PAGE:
The Fresh Side of Old

by Jay van Arsdale (adapted from The Wooden Post, vol. 2, October 2016)

The long road that is traditional Japanese joinery, construction, and tool making received renewed interest in the 1960’s when a few intrepid American individuals journeyed to Japan to work and study. Those few returned home after many years of toil and achievement, bringing with them the tools of the trade and the trade itself (this is not your father’s woodworking). A few traditionally trained Japanese Daiku also started to join us here with their specialized training and insights and camaraderie. After many years those of us who benefitted from what washed ashore with these craftsmen have stepped up to carry on the work of passing it on.

It is this desire to continue the person-to-person transmission of work that led to the birth of Kezurou-kai USA. This investment, interest and enthusiasm generated by this traditional approach has found a new home in the US and beyond, and is inspiring many new participants looking for a solid foundation of skill development and joinery construction techniques. It is our mission at Kezurou-kai USA to offer opportunities to follow this path where it might take an individual in his/her future work.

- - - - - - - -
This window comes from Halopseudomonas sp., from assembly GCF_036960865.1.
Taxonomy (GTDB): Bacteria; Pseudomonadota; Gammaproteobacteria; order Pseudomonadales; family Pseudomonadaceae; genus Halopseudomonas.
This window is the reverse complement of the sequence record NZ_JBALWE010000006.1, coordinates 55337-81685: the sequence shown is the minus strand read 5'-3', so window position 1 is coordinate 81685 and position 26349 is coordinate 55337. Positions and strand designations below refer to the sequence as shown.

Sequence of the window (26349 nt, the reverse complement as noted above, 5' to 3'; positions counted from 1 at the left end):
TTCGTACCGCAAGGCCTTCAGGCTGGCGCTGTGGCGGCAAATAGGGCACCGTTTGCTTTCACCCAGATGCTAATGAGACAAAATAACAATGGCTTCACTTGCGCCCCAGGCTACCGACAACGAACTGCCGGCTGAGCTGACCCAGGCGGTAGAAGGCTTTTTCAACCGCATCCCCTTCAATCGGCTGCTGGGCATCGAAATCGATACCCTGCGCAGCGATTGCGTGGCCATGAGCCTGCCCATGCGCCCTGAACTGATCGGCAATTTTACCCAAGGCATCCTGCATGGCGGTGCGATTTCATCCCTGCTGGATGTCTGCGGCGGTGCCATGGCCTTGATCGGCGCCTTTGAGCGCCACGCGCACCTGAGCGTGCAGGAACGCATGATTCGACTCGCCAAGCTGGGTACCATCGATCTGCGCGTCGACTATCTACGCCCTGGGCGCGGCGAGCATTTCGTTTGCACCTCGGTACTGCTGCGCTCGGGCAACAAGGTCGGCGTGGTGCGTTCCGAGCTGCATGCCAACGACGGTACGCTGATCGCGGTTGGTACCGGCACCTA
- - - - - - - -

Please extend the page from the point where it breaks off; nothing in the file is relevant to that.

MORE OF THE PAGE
Our goal is to preserve, maintain and expand the spirit and high achievement possible with proper instruction and the opportunity to work and follow the example of those who go before us that this work represents. Our efforts to promote these still useful and relevant pre-industrial skills and tool techniques are offered to those who seek the advantage of exposure to tradition craftsmen of the highest order. This exposure, verbal and non-verbal, is both highly personal and profound. Making these connections with others, ourselves and the unique tools and techniques of another culture brings to contemporary building a fresh awareness and new standards to achieve in our daily work.

The living traditions of Japanese crafts is a force for sustainable use of materials, man-power and construction techniques. This bridge of friendship and cultural respect is being built by our joining together and making it happen. Maintaining these options requires dedication, perseverance and patience – which is asking a lot of us and our busy lives. Our continued promotion is rooted in our individual personal transformations, experienced by all those who have endured and witnessed its power to respond and conform to our diligence in the contemporary setting.

These learning experiences and moments of inspirational realization are the driving force behind our organizational efforts. We at Kezurou-kai USA encourage and hope you will join us in our exploration of the living past in these moments.

Hakone Gardens— main gate photo by Jay van Arsdale